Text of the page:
King Canute

Canute, the son of Sweyn Forkbeard and his Polish wife, in about 996. Canute accompanied his father when they attempted to conquer England in 1013. On his father's death he withdrew to Denmark where his elder brother had inherited the throne. Canute returned with his army in 1015 and although he failed the capture London, he controlled the rest of England.

Ethelred the Unready died in April 1016, and was replaced by his son Edmund Ironside. Canute defeated Edmund at the battle of Ashington in Essex. Soon afterwards, Canute became the undisputed king of England when he banished or executed all possible claimants to the throne.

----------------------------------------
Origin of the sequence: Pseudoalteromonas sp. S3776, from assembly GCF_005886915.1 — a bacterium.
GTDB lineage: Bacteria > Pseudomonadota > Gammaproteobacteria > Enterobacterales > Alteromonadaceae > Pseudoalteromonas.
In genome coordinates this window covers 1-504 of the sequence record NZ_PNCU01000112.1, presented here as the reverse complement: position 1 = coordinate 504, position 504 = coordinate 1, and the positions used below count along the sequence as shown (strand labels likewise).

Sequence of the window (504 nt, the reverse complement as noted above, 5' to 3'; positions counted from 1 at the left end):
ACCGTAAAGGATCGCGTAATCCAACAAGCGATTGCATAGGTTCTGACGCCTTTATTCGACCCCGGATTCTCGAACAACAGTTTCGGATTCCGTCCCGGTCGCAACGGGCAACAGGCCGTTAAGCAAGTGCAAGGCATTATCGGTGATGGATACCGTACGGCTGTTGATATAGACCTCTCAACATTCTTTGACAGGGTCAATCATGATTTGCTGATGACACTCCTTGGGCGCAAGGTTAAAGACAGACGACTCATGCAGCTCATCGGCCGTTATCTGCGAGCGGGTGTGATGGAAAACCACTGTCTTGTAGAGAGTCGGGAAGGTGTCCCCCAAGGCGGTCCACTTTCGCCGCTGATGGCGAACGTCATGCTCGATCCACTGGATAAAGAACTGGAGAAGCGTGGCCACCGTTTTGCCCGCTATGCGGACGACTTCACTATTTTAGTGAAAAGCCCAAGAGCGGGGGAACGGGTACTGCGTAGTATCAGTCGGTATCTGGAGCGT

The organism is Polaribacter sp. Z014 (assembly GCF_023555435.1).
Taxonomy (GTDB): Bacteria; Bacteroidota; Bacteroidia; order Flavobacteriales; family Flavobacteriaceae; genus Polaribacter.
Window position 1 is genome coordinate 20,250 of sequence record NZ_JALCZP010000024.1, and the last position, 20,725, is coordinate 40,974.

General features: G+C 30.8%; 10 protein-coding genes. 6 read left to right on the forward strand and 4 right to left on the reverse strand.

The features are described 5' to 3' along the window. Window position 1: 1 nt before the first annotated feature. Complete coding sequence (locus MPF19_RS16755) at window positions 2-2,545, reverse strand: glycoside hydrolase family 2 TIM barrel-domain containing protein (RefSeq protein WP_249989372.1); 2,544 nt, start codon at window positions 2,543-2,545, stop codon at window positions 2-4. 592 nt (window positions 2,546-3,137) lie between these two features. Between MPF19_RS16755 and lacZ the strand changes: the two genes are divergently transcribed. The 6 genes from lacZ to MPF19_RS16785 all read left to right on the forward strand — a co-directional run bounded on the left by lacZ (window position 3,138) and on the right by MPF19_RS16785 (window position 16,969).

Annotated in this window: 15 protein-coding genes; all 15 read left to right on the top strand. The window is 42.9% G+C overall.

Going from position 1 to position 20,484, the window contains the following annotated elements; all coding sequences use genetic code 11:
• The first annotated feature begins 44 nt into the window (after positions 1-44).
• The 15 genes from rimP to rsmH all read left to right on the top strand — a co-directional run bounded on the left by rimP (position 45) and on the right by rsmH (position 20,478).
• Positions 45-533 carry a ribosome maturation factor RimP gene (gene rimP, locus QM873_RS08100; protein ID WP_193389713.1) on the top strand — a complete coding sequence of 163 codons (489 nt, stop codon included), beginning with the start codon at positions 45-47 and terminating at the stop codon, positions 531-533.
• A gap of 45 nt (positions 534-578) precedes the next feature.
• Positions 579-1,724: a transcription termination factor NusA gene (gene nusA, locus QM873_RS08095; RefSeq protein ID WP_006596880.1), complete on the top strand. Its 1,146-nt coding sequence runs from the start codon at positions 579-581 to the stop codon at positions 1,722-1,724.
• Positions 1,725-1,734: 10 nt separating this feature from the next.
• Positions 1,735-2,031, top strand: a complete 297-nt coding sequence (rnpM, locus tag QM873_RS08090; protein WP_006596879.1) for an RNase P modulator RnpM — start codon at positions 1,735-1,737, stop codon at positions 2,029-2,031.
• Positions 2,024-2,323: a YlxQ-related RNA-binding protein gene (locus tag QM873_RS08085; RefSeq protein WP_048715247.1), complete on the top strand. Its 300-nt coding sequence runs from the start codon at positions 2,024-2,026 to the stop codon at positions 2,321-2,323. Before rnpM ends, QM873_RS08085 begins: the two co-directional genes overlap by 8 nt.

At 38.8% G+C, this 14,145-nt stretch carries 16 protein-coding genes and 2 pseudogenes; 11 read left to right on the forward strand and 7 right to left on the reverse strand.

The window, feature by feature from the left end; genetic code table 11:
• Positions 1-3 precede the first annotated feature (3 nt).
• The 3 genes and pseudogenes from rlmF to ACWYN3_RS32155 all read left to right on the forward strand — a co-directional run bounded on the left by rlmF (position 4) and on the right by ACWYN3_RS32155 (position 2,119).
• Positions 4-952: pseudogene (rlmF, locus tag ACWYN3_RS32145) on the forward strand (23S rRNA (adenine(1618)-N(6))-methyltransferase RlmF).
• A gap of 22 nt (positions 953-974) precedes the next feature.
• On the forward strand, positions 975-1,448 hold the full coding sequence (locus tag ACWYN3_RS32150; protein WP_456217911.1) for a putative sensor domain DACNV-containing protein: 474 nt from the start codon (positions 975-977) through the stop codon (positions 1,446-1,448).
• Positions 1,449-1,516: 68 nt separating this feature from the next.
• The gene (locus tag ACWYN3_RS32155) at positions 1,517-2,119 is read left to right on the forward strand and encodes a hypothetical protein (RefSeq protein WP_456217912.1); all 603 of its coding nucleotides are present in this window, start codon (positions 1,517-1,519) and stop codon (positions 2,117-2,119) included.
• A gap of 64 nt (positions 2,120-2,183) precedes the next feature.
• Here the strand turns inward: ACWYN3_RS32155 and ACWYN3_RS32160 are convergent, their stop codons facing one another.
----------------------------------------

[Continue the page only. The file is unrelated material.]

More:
In 1017 Cunate divided his kingdom into four earldoms - Northumbria, East Anglia, Mercia and Wessex. Whereas he chose Danes as earls of Northumbria and East Anglia, he appointed the Anglo-Saxon, Godwin as Earl of Wessex.

Later that year he married Ethelred's widow, Emma of Normandy. They later had a son, Hardicanute. Canute inherited the throne of Denmark from his brother in 1018. By 1030 he was also king of Norway.

While out of England he left Thorkell the Tall in charge of the country. However, the two men quarrelled in 1021 and Thorkell was banished from England.

Canute brought firm government to England and security from external threat. He died in Shaftesbury in 1035 and was interred in Winchester Cathedral.